& # 39; I told this doctor that my face changed and I became more ugly and I didn't understand why I arrived because I barely ate.
WHAT IS ACROMEGALY?
Acromegaly is a rare condition in which the pituitary gland in the brain produces too much growth hormone.
It is usually caused by a non-cancerous tumor in the brain that affects the gland.
Acromegaly is usually diagnosed in people between 30 and 50 years old, but can occur at any age.
It is a rare condition with only about four to six new cases per million people diagnosed each year – about 325 people a year in the UK or 1,625 in the US.
Symptoms include swollen hands or feet, fatigue and sleeping problems, changes in facial features, numbness in the hands, abnormal menstruation in women, erection problems in men and headache or blurred vision.
Some symptoms can be caused by the tumor pressing on other parts of the brain.
Having the condition increases the risk of developing type 2 diabetes, heart disease and high blood pressure.
Treatment usually involves surgery to remove the tumor and relieve pressure on the pituitary gland.
Sources: NHS Choices; The pituitary gland
& # 39; She gave me a blood test and then called me back and told me I had a pituitary gland based on the results of that test.
& # 39; The tumor caused extreme fatigue, my anxiety, weight gain, the growth of my hands, feet, nose and chin.
& # 39; (Earlier this year) I went out for a birthday party with a group of friends … They all tried to cheer me up, but I cried uncontrollably and I knew something was wrong.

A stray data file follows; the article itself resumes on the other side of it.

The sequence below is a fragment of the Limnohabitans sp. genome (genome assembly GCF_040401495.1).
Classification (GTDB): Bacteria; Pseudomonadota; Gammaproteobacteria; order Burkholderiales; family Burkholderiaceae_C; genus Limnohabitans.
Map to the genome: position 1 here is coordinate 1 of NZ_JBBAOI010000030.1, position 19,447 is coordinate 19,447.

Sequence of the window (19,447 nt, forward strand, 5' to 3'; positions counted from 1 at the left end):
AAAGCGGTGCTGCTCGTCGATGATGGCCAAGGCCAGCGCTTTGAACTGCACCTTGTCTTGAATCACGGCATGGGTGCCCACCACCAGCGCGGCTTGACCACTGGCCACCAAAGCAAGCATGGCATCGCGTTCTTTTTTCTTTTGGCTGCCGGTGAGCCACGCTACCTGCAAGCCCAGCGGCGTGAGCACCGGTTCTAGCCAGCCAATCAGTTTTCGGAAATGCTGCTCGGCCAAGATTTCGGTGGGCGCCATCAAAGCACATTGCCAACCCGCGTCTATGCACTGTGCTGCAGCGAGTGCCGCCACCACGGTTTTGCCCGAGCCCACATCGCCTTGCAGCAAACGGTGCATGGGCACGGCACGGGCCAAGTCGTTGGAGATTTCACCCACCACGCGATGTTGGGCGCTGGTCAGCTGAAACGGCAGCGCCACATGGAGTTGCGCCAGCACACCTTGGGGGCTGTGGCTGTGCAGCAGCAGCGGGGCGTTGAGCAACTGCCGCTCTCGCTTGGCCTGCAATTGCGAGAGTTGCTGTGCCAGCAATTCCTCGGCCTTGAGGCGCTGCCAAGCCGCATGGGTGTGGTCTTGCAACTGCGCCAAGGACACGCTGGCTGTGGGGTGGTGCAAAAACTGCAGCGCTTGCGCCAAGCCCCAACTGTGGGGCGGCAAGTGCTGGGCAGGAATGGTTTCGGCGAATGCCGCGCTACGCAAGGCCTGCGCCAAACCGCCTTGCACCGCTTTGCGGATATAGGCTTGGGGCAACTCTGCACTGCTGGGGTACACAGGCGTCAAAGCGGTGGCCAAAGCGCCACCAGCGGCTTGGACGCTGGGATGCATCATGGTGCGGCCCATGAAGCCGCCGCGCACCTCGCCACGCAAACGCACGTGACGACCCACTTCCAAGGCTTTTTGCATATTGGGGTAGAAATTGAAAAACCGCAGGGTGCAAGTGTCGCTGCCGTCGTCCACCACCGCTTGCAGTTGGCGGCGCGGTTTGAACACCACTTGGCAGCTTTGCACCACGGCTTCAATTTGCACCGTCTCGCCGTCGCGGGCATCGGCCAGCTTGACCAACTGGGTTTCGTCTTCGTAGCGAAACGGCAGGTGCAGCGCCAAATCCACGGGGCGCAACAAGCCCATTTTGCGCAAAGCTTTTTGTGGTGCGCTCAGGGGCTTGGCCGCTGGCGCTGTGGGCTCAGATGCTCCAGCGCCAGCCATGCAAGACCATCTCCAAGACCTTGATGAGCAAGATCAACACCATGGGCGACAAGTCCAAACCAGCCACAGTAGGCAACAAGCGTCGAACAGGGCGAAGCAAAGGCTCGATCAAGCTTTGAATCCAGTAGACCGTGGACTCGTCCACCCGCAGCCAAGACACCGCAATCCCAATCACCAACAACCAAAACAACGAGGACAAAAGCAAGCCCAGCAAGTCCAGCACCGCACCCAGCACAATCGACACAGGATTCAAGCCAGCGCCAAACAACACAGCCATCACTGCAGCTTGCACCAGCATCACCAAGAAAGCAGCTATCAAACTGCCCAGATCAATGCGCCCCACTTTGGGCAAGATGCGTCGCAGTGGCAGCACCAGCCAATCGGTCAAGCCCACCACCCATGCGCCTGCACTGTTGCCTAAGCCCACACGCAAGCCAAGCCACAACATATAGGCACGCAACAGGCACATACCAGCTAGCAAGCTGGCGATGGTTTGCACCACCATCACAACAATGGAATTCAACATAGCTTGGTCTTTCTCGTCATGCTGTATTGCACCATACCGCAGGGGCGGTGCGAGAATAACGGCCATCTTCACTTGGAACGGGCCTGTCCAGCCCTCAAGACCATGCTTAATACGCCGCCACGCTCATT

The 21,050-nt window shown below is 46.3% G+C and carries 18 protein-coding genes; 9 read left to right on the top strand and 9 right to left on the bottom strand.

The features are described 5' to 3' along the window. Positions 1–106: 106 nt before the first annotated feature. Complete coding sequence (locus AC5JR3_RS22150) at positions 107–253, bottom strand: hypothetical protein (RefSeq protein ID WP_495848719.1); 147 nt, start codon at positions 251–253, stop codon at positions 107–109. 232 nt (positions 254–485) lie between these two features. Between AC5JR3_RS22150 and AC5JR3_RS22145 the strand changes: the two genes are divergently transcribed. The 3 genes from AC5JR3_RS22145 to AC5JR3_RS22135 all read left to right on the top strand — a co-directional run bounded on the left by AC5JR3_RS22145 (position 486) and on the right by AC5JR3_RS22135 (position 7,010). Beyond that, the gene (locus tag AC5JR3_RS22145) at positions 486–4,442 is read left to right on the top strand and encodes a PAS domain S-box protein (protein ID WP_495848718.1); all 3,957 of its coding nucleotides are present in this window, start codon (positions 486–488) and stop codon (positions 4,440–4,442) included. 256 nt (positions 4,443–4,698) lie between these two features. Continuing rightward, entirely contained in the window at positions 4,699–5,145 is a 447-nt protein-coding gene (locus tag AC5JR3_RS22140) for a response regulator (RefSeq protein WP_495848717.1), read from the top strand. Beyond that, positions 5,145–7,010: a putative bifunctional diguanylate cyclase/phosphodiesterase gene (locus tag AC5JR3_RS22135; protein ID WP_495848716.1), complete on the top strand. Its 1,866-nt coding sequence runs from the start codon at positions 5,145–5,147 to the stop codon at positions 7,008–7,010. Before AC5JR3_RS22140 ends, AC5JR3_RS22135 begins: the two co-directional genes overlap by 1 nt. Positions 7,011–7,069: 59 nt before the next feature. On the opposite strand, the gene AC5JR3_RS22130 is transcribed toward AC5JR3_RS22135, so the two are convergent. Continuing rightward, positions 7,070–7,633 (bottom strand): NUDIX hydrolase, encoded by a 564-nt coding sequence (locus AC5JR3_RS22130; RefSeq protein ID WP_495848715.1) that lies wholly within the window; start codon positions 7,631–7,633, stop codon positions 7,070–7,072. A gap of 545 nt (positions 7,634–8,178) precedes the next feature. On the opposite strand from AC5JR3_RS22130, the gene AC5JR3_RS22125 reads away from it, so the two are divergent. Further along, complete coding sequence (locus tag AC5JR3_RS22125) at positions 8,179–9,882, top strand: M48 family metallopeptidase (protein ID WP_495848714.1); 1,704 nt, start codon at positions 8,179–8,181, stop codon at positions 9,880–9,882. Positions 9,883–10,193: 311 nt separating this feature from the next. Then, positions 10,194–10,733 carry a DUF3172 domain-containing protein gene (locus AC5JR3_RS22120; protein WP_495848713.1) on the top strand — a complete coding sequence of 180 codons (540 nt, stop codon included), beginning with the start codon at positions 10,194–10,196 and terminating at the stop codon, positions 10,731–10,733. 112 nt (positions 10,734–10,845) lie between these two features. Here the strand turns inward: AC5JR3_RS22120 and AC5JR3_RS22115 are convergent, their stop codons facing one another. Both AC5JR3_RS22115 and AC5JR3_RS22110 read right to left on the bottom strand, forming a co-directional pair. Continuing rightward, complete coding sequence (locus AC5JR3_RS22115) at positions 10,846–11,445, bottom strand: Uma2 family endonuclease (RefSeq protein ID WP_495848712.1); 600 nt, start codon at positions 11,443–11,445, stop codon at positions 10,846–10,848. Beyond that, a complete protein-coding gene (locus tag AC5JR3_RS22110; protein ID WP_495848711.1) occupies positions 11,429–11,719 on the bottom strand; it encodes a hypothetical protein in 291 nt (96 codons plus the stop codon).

& # 39; My dear friend, Anisa, held my hand as we went from cafe to cafe and I remember that she asked me where my confidence had been since we met in college.
& # 39; Fortunately, she was there for me, because I would never have survived that night without encouraging me. & # 39;
Ms. Churan hopes to encourage others with unexplained symptoms to stay positive and look for answers.
She added: & # 39; There is really no information other than extreme cases online. There is hardly any awareness or tools to help people recognize the signs, so many cases are diagnosed as hormonal disorders.
& # 39; I saw the scariest photos of Andre the giant and others not treated early in the process. I was shocked, scared and hopeless.
& # 39; I had this tumor for more than 15 years based on the pictures I look back on, but I just thought it was the way I was aging at the time.
& # 39; I doubted my growth a few years ago when my feet shot up half a meter, but I had also arrived and I thought it must have been caused by water retention or my borderline diabetes diagnosis. & # 39;
& # 39; You have to stay positive and find hope in every way possible while fighting. I want people to understand that a simple blood test can often diagnose a pituitary tumor.
& # 39; Don't just accept a diagnosis without digging deeper and asking if anything else can be the cause. Never rate a book based on the cover, because those covers can be redrawn, just as more pages can be added to a story. & # 39;